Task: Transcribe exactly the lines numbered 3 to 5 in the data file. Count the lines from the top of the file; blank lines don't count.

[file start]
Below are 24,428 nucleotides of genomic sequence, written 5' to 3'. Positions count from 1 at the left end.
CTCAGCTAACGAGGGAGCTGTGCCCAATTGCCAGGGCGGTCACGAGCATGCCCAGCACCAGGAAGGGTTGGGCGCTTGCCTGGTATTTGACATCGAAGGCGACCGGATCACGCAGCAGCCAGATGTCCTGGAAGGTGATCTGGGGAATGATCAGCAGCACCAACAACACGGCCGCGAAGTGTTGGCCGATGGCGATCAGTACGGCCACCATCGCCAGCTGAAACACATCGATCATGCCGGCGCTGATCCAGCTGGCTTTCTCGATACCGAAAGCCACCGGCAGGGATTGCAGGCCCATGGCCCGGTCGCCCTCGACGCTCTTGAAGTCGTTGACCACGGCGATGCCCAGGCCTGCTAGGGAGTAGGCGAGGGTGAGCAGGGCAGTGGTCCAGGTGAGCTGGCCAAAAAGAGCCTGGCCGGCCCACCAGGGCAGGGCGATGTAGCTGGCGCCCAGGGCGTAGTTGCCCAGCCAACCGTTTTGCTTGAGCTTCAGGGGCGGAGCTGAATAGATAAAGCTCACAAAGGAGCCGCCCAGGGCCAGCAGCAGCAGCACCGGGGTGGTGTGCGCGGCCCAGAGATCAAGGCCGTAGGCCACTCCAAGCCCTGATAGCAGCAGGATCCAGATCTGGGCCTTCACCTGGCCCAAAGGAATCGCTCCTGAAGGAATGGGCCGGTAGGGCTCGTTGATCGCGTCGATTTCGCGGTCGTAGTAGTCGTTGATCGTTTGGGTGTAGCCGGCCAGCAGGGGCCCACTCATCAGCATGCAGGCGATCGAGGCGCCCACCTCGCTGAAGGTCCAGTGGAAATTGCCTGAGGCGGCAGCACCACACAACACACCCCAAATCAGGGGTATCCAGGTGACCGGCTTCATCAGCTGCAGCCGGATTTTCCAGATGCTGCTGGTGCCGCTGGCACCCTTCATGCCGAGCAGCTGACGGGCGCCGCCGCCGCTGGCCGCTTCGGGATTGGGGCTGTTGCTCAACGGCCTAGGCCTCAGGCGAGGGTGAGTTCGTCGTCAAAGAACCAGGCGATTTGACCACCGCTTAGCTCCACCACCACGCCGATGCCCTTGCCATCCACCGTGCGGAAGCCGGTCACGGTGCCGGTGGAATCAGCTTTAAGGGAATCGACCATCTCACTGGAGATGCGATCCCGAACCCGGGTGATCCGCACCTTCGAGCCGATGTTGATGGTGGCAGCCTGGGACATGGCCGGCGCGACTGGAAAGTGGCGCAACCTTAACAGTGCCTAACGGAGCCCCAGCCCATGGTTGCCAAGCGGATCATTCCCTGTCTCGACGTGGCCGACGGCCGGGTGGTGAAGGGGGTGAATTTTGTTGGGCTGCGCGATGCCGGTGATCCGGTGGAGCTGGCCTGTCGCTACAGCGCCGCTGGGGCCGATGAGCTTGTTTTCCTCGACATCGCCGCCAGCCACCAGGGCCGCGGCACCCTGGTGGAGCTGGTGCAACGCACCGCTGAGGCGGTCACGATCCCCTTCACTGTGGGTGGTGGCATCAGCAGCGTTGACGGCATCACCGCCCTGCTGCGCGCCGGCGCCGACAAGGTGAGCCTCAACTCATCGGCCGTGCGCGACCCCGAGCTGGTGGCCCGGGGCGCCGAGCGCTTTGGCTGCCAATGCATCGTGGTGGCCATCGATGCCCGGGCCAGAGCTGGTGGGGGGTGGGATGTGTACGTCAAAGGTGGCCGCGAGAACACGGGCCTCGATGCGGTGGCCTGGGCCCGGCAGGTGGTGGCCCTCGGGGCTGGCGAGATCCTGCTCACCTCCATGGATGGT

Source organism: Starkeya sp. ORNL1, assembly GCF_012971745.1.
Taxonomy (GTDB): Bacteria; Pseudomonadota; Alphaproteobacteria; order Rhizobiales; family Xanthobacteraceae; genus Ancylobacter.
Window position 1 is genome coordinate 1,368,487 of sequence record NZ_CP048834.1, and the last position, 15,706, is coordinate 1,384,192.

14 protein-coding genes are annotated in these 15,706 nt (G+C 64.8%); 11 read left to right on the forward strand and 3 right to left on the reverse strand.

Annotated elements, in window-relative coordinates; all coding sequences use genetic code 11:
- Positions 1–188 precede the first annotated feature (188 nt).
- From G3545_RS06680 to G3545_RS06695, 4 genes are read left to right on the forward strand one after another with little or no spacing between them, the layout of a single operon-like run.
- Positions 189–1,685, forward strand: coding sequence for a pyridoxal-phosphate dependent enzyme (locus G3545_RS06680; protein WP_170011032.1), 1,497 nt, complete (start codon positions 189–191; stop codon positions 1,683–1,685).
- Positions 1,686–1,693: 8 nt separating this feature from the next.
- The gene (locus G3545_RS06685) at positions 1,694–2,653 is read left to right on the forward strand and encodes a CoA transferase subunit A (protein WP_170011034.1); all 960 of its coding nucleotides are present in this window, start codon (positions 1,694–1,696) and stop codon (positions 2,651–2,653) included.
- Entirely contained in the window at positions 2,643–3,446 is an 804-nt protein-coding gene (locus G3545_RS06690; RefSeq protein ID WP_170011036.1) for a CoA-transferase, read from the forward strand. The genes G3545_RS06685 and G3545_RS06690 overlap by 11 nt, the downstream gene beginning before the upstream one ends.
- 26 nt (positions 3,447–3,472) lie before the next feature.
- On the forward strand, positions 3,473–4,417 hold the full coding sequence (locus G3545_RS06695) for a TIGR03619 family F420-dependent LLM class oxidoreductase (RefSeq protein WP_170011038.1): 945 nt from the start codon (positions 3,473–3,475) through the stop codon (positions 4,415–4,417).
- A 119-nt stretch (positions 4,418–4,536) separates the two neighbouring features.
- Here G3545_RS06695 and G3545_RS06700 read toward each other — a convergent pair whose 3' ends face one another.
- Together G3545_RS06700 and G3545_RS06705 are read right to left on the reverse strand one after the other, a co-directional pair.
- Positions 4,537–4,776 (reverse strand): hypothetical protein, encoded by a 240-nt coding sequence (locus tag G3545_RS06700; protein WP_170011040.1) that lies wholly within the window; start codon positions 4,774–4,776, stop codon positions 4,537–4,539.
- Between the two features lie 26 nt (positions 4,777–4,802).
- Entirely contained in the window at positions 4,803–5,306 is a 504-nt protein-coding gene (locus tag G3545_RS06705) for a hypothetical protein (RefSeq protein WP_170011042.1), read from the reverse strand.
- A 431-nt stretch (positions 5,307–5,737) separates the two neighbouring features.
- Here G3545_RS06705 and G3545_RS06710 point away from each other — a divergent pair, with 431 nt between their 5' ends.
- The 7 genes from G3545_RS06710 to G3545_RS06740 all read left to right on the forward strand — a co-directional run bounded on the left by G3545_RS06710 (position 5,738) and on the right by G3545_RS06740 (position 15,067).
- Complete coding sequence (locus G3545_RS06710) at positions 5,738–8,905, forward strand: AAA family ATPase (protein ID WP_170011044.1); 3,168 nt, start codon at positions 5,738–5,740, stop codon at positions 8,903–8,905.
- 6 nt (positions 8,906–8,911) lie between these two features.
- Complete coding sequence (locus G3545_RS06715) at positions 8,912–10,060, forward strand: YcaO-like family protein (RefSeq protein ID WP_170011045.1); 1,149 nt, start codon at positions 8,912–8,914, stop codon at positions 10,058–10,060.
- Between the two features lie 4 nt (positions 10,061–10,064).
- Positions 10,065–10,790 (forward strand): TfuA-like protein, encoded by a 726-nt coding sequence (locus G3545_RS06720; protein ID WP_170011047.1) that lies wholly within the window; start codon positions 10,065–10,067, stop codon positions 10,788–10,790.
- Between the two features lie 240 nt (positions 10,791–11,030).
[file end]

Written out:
Source organism: Starkeya sp. ORNL1, assembly GCF_012971745.1.
Taxonomy (GTDB): Bacteria; Pseudomonadota; Alphaproteobacteria; order Rhizobiales; family Xanthobacteraceae; genus Ancylobacter.
Window position 1 is genome coordinate 1,368,487 of sequence record NZ_CP048834.1, and the last position, 15,706, is coordinate 1,384,192.